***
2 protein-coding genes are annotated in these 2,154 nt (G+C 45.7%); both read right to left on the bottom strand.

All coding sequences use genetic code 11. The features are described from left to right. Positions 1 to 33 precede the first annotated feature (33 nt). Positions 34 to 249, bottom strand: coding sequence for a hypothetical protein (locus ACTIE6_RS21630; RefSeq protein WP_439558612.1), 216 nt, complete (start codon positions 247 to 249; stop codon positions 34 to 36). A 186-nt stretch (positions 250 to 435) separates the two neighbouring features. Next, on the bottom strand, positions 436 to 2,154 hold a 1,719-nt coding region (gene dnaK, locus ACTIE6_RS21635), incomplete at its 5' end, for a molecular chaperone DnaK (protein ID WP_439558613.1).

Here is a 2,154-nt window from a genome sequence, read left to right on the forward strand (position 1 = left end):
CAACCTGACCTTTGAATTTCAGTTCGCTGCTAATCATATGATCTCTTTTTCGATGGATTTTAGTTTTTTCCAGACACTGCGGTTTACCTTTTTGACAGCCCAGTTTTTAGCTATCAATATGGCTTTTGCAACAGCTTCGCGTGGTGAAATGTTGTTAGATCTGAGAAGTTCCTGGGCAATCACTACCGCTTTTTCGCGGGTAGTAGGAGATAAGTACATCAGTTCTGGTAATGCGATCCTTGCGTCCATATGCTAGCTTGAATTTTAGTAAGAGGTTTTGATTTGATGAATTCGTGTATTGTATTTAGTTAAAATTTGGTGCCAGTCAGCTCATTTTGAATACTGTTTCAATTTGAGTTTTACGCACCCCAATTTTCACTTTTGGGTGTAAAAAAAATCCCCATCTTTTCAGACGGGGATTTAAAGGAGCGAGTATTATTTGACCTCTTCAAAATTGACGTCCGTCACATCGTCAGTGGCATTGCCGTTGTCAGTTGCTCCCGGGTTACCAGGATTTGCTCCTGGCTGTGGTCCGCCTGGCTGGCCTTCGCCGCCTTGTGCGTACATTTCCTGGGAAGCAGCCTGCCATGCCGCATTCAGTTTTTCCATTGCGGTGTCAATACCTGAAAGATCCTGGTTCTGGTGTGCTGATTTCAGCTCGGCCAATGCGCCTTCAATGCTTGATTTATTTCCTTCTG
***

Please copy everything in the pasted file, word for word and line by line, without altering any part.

2 protein-coding genes are annotated in these 2,154 nt (G+C 45.7%); both read right to left on the bottom strand.

All coding sequences use genetic code 11. The features are described from left to right. Positions 1 to 33 precede the first annotated feature (33 nt). Positions 34 to 249, bottom strand: coding sequence for a hypothetical protein (locus ACTIE6_RS21630; RefSeq protein WP_439558612.1), 216 nt, complete (start codon positions 247 to 249; stop codon positions 34 to 36). A 186-nt stretch (positions 250 to 435) separates the two neighbouring features. Next, on the bottom strand, positions 436 to 2,154 hold a 1,719-nt coding region (gene dnaK, locus ACTIE6_RS21635), incomplete at its 5' end, for a molecular chaperone DnaK (protein ID WP_439558613.1).

Here is a 2,154-nt window from a genome sequence, read left to right on the forward strand (position 1 = left end):
CAACCTGACCTTTGAATTTCAGTTCGCTGCTAATCATATGATCTCTTTTTCGATGGATTTTAGTTTTTTCCAGACACTGCGGTTTACCTTTTTGACAGCCCAGTTTTTAGCTATCAATATGGCTTTTGCAACAGCTTCGCGTGGTGAAATGTTGTTAGATCTGAGAAGTTCCTGGGCAATCACTACCGCTTTTTCGCGGGTAGTAGGAGATAAGTACATCAGTTCTGGTAATGCGATCCTTGCGTCCATATGCTAGCTTGAATTTTAGTAAGAGGTTTTGATTTGATGAATTCGTGTATTGTATTTAGTTAAAATTTGGTGCCAGTCAGCTCATTTTGAATACTGTTTCAATTTGAGTTTTACGCACCCCAATTTTCACTTTTGGGTGTAAAAAAAATCCCCATCTTTTCAGACGGGGATTTAAAGGAGCGAGTATTATTTGACCTCTTCAAAATTGACGTCCGTCACATCGTCAGTGGCATTGCCGTTGTCAGTTGCTCCCGGGTTACCAGGATTTGCTCCTGGCTGTGGTCCGCCTGGCTGGCCTTCGCCGCCTTGTGCGTACATTTCCTGGGAAGCAGCCTGCCATGCCGCATTCAGTTTTTCCATTGCGGTGTCAATACCTGAAAGATCCTGGTTCTGGTGTGCTGATTTCAGCTCGGCCAATGCGCCTTCAATGCTTGATTTATTTCCTTCTG